The 2023 final citrus export figures were lower than predicted as a result of on-going challenges, said Citrus Growers Association (CGA) chief executive Justin Chadwick. This season, Southern African citrus growers packed 165.1 million (15kg) cartons for delivery to global market.
Chadwick said while this is an increase of approximately 800 000 from the packed figures of last year, it was still 500 000 cartons lower than the forecast at the start of the season, and more importantly, substantially below the anticipated growth curve based on plantings that can see the industry potentially hitting 200 million cartons in the next four years.
‘We could have done better’
“This highlights that growers continued to face a number of challenges when it comes to getting their fruit to key markets. When it comes to each cultivar, this year 1.9 million less cartons of grapefruit were packed for export than in 2022,” he said.
“The 2023 total, 14.8 million, is considerably less than the 20.3 million packed two years ago in 2021, continuing the downward trajectory.”
Chadwick said mandarin exports continue to increase substantially with the past season seeing 37.9 million cartons being packed, an increase of 6.1 million year-on-year and 3.8 million more than estimated.
“This growth is largely due to increased orchard plantings as well as strong demand in the European Union (EU) and the United Kingdom. Lemons also showed an increase, 900 000 more cartons were packed this past season, bringing the total to 35.6 million.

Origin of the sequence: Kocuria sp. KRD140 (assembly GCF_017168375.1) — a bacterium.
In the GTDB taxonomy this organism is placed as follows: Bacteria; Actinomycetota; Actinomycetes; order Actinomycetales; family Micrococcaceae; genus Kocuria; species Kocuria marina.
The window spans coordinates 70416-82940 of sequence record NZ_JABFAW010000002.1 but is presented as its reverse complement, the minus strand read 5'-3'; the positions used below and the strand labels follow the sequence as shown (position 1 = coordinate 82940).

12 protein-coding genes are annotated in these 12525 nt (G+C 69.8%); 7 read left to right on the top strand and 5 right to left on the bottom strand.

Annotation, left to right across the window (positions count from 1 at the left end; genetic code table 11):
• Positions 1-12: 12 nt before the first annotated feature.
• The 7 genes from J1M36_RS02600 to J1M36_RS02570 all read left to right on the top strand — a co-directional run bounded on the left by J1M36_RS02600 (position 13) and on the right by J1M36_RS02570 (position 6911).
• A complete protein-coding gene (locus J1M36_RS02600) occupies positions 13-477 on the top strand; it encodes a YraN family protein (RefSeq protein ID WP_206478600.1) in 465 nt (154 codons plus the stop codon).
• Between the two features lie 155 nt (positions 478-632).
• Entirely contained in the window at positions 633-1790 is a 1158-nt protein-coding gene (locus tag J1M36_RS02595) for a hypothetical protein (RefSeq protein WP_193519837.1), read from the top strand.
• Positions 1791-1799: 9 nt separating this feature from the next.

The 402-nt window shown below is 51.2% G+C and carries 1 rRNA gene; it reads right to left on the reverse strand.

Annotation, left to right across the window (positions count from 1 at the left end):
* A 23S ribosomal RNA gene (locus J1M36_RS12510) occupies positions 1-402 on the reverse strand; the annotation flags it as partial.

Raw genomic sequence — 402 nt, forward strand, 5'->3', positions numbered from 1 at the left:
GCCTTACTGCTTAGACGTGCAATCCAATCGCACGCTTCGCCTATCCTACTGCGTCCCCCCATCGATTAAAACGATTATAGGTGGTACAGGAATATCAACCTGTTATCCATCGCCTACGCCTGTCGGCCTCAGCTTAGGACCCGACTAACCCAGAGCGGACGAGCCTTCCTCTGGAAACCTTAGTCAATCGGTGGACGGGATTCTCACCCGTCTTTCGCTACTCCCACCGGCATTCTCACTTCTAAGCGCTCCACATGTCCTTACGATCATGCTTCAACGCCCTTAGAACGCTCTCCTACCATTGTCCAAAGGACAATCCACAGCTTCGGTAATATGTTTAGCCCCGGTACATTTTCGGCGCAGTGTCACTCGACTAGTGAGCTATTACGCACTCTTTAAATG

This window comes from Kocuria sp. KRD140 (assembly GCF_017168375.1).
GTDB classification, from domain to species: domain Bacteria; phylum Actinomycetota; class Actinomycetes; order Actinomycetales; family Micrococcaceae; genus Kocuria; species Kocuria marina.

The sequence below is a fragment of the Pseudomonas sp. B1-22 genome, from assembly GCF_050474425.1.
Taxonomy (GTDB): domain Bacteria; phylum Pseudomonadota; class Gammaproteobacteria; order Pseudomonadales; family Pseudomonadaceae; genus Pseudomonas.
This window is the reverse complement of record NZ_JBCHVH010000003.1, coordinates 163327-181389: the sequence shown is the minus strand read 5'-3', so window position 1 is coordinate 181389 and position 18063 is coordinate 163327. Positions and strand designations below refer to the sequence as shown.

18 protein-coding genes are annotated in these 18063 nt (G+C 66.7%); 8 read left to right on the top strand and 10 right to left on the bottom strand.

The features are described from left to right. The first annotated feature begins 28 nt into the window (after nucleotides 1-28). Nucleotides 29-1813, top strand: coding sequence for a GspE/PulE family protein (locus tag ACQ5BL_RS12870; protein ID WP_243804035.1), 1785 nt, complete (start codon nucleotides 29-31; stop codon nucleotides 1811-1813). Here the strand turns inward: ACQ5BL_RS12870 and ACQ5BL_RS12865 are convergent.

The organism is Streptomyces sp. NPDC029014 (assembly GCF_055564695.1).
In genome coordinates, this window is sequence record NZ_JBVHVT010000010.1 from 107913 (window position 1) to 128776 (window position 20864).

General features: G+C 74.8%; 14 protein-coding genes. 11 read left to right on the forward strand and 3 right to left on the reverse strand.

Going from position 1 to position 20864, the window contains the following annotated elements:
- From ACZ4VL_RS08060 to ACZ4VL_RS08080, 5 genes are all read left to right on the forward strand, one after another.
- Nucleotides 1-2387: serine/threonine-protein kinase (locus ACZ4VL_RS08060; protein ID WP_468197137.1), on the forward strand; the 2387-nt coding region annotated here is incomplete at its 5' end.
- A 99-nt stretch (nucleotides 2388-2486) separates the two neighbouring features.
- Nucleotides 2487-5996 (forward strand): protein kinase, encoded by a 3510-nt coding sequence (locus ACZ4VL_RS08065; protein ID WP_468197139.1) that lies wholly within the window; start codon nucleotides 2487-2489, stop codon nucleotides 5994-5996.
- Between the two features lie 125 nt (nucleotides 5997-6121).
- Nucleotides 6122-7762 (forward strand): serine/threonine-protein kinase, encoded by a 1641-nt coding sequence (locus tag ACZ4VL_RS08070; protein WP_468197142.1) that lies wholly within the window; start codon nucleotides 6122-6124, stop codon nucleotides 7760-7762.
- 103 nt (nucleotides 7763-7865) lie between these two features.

“However, this was 1.3 million cartons less than the pre-season estimate. Oranges have shown a decrease overall,” he explained.
Load shedding, floods wreaked havoc
According to Chadwick, this year, 24.7 million cartons of Navels were packed, which is 3.1 million less than last year and slightly below the estimate.
“Following an extremely challenging two years where only one in five growers made a profit, this year’s better market prices and reduced shipping costs offered a measure of relief to many growers.
“However, they continued to face several challenges which negatively impacted the amount of citrus they could export and their profits. These included sustained high levels of load shedding, which impacted their ability to irrigate, fertilise, pack and cool citrus,” he said.
Chadwick said floods in the Western Cape and the surge in farming inputs were the other factors that impacted the citrus season.
“Another significant challenge was the worsening logistics crisis, which has paralysed large segments of our country’s export economy.
“Congestion at ports and a dysfunctional freight rail network have cost farmers dearly and is, in effect, halting growth opportunities for the citrus industry.”
According to Chadwick, they were going to continue engaging with Transnet on the issues, but they are in full support of Transnet expediting public-private partnerships.
“Looking ahead to the 2024 season, stricter control measures or an EU market closure will surely devastate entire farming communities across South Africa.
“The CGA remains committed to working with government to overcome these serious threats to the sustainability and profitability of the industry and the 140 000 jobs it sustains,” he said.
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